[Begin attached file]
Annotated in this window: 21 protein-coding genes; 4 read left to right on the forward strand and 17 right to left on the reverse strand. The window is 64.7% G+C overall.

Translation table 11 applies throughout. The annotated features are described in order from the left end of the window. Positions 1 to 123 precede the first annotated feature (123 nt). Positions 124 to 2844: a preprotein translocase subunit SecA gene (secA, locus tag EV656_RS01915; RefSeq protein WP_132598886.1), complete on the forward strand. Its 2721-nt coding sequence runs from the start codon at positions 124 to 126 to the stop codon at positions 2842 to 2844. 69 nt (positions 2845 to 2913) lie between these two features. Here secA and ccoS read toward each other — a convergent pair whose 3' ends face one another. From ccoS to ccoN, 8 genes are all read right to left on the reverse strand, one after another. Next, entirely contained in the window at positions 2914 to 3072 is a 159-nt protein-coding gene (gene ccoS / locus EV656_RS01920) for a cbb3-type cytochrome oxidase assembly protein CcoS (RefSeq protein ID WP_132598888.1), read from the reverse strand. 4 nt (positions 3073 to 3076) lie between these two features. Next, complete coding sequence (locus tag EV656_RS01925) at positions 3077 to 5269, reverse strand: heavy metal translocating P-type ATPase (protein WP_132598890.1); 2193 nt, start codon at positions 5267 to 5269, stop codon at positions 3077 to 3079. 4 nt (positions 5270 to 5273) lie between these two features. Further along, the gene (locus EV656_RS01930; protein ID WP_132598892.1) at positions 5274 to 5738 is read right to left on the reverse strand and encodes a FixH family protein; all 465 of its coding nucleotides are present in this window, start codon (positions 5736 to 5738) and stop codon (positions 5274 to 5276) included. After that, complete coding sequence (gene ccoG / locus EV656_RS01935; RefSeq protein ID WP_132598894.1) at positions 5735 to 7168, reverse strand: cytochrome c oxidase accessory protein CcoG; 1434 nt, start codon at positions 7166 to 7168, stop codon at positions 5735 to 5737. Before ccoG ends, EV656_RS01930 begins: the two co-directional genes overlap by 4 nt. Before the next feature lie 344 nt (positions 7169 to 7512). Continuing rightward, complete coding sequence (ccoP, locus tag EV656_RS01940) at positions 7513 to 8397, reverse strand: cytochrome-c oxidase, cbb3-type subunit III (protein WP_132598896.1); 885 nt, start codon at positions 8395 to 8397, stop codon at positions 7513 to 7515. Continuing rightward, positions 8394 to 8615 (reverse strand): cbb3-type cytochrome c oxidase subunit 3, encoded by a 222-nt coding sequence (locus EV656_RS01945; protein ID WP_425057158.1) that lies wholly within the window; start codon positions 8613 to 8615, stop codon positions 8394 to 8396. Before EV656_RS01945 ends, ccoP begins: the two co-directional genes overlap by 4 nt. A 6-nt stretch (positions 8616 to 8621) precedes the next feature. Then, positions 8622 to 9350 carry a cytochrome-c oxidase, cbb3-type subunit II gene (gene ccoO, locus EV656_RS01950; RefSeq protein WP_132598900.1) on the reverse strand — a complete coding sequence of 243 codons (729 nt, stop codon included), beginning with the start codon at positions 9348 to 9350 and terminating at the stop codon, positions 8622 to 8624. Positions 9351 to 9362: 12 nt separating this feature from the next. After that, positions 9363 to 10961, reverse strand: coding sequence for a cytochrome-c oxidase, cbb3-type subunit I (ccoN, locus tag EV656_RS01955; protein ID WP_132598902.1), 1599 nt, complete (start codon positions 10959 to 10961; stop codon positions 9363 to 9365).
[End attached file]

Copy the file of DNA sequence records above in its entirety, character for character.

Annotated in this window: 21 protein-coding genes; 4 read left to right on the forward strand and 17 right to left on the reverse strand. The window is 64.7% G+C overall.

Translation table 11 applies throughout. The annotated features are described in order from the left end of the window. Positions 1 to 123 precede the first annotated feature (123 nt). Positions 124 to 2844: a preprotein translocase subunit SecA gene (secA, locus tag EV656_RS01915; RefSeq protein WP_132598886.1), complete on the forward strand. Its 2721-nt coding sequence runs from the start codon at positions 124 to 126 to the stop codon at positions 2842 to 2844. 69 nt (positions 2845 to 2913) lie between these two features. Here secA and ccoS read toward each other — a convergent pair whose 3' ends face one another. From ccoS to ccoN, 8 genes are all read right to left on the reverse strand, one after another. Next, entirely contained in the window at positions 2914 to 3072 is a 159-nt protein-coding gene (gene ccoS / locus EV656_RS01920) for a cbb3-type cytochrome oxidase assembly protein CcoS (RefSeq protein ID WP_132598888.1), read from the reverse strand. 4 nt (positions 3073 to 3076) lie between these two features. Next, complete coding sequence (locus tag EV656_RS01925) at positions 3077 to 5269, reverse strand: heavy metal translocating P-type ATPase (protein WP_132598890.1); 2193 nt, start codon at positions 5267 to 5269, stop codon at positions 3077 to 3079. 4 nt (positions 5270 to 5273) lie between these two features. Further along, the gene (locus EV656_RS01930; protein ID WP_132598892.1) at positions 5274 to 5738 is read right to left on the reverse strand and encodes a FixH family protein; all 465 of its coding nucleotides are present in this window, start codon (positions 5736 to 5738) and stop codon (positions 5274 to 5276) included. After that, complete coding sequence (gene ccoG / locus EV656_RS01935; RefSeq protein ID WP_132598894.1) at positions 5735 to 7168, reverse strand: cytochrome c oxidase accessory protein CcoG; 1434 nt, start codon at positions 7166 to 7168, stop codon at positions 5735 to 5737. Before ccoG ends, EV656_RS01930 begins: the two co-directional genes overlap by 4 nt. Before the next feature lie 344 nt (positions 7169 to 7512). Continuing rightward, complete coding sequence (ccoP, locus tag EV656_RS01940) at positions 7513 to 8397, reverse strand: cytochrome-c oxidase, cbb3-type subunit III (protein WP_132598896.1); 885 nt, start codon at positions 8395 to 8397, stop codon at positions 7513 to 7515. Continuing rightward, positions 8394 to 8615 (reverse strand): cbb3-type cytochrome c oxidase subunit 3, encoded by a 222-nt coding sequence (locus EV656_RS01945; protein ID WP_425057158.1) that lies wholly within the window; start codon positions 8613 to 8615, stop codon positions 8394 to 8396. Before EV656_RS01945 ends, ccoP begins: the two co-directional genes overlap by 4 nt. A 6-nt stretch (positions 8616 to 8621) precedes the next feature. Then, positions 8622 to 9350 carry a cytochrome-c oxidase, cbb3-type subunit II gene (gene ccoO, locus EV656_RS01950; RefSeq protein WP_132598900.1) on the reverse strand — a complete coding sequence of 243 codons (729 nt, stop codon included), beginning with the start codon at positions 9348 to 9350 and terminating at the stop codon, positions 8622 to 8624. Positions 9351 to 9362: 12 nt separating this feature from the next. After that, positions 9363 to 10961, reverse strand: coding sequence for a cytochrome-c oxidase, cbb3-type subunit I (ccoN, locus tag EV656_RS01955; protein ID WP_132598902.1), 1599 nt, complete (start codon positions 10959 to 10961; stop codon positions 9363 to 9365).